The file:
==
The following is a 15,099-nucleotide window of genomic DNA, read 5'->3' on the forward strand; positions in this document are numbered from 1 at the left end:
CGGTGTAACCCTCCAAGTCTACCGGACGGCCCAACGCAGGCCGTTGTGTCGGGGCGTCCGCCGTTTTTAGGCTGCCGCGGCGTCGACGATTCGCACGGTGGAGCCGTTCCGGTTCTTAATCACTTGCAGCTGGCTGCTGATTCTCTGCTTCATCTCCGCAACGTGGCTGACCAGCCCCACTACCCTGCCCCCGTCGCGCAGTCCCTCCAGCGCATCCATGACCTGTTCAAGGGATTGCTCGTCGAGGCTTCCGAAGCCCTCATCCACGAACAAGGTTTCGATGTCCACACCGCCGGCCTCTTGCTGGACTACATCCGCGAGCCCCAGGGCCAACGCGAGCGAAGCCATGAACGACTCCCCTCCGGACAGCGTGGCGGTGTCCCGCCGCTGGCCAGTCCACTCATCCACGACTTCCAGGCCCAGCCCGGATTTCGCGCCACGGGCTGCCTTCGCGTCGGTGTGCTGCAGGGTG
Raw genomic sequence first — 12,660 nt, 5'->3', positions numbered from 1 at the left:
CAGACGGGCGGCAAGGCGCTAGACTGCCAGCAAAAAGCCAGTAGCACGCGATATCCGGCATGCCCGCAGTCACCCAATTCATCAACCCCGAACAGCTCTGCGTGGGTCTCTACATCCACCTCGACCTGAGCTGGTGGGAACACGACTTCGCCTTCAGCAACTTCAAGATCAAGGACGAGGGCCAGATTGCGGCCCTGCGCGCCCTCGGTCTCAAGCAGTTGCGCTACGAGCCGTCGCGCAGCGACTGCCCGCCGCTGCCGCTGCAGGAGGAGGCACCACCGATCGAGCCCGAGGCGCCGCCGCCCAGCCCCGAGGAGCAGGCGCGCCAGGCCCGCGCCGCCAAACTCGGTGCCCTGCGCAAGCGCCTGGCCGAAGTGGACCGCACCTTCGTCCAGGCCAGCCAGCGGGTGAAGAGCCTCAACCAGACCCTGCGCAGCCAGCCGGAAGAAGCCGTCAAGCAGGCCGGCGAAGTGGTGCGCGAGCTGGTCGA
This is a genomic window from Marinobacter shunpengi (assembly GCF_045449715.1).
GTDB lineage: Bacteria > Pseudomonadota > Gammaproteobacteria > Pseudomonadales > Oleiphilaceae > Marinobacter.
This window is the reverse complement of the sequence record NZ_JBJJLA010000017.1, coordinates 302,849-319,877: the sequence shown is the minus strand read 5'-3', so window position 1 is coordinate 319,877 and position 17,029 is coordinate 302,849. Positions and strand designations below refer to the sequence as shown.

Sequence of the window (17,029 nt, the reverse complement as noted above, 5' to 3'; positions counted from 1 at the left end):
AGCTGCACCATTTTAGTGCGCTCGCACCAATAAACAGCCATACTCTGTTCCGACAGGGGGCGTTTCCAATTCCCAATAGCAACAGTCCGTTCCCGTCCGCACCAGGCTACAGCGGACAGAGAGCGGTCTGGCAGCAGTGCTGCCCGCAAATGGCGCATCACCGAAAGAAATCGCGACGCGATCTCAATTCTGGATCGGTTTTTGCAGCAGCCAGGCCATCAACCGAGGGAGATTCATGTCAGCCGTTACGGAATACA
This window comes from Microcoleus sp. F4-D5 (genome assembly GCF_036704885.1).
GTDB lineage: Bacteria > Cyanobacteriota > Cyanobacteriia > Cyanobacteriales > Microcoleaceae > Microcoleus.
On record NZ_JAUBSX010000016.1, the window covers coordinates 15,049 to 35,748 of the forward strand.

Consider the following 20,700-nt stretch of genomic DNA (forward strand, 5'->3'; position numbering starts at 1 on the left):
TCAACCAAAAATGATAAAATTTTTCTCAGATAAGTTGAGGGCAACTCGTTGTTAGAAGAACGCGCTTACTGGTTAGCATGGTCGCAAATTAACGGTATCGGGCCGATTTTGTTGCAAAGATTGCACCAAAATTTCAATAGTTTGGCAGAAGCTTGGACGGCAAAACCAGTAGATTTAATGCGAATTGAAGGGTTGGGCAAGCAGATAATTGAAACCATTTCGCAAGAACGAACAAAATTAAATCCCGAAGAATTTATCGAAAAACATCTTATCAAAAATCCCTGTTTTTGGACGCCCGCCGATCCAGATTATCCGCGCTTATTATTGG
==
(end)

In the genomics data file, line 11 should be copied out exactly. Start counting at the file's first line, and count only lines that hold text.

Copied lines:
GTDB lineage: Bacteria > Cyanobacteriota > Cyanobacteriia > Cyanobacteriales > Microcoleaceae > Microcoleus.